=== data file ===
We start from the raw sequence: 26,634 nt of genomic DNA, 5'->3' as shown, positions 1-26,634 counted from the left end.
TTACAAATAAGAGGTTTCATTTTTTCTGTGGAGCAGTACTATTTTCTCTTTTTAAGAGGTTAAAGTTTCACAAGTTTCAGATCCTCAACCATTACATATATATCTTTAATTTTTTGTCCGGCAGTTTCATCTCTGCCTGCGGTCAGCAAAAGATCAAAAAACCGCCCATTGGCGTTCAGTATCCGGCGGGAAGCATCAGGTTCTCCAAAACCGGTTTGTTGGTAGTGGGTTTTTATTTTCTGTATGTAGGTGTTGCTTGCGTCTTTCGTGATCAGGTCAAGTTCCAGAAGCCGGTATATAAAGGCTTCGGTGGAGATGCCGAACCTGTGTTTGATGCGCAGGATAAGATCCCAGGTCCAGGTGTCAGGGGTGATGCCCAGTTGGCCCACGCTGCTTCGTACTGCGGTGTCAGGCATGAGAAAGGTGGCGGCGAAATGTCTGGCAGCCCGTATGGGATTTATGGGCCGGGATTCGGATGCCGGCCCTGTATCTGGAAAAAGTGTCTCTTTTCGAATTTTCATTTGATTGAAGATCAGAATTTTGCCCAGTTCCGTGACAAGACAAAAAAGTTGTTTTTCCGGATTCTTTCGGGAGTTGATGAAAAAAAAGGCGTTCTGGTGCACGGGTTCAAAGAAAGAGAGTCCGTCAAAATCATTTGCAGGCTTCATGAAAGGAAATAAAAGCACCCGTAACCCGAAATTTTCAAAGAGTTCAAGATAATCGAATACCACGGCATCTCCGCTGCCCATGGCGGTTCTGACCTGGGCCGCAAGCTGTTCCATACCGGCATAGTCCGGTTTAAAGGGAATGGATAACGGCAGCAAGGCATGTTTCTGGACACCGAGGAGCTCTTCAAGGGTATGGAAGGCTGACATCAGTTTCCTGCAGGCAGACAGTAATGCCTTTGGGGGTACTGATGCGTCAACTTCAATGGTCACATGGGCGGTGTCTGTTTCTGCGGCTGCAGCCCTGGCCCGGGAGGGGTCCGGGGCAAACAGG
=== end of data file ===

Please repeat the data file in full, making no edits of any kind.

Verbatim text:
We start from the raw sequence: 26,634 nt of genomic DNA, 5'->3' as shown, positions 1-26,634 counted from the left end.
TTACAAATAAGAGGTTTCATTTTTTCTGTGGAGCAGTACTATTTTCTCTTTTTAAGAGGTTAAAGTTTCACAAGTTTCAGATCCTCAACCATTACATATATATCTTTAATTTTTTGTCCGGCAGTTTCATCTCTGCCTGCGGTCAGCAAAAGATCAAAAAACCGCCCATTGGCGTTCAGTATCCGGCGGGAAGCATCAGGTTCTCCAAAACCGGTTTGTTGGTAGTGGGTTTTTATTTTCTGTATGTAGGTGTTGCTTGCGTCTTTCGTGATCAGGTCAAGTTCCAGAAGCCGGTATATAAAGGCTTCGGTGGAGATGCCGAACCTGTGTTTGATGCGCAGGATAAGATCCCAGGTCCAGGTGTCAGGGGTGATGCCCAGTTGGCCCACGCTGCTTCGTACTGCGGTGTCAGGCATGAGAAAGGTGGCGGCGAAATGTCTGGCAGCCCGTATGGGATTTATGGGCCGGGATTCGGATGCCGGCCCTGTATCTGGAAAAAGTGTCTCTTTTCGAATTTTCATTTGATTGAAGATCAGAATTTTGCCCAGTTCCGTGACAAGACAAAAAAGTTGTTTTTCCGGATTCTTTCGGGAGTTGATGAAAAAAAAGGCGTTCTGGTGCACGGGTTCAAAGAAAGAGAGTCCGTCAAAATCATTTGCAGGCTTCATGAAAGGAAATAAAAGCACCCGTAACCCGAAATTTTCAAAGAGTTCAAGATAATCGAATACCACGGCATCTCCGCTGCCCATGGCGGTTCTGACCTGGGCCGCAAGCTGTTCCATACCGGCATAGTCCGGTTTAAAGGGAATGGATAACGGCAGCAAGGCATGTTTCTGGACACCGAGGAGCTCTTCAAGGGTATGGAAGGCTGACATCAGTTTCCTGCAGGCAGACAGTAATGCCTTTGGGGGTACTGATGCGTCAACTTCAATGGTCACATGGGCGGTGTCTGTTTCTGCGGCTGCAGCCCTGGCCCGGGAGGGGTCCGGGGCAAACAGG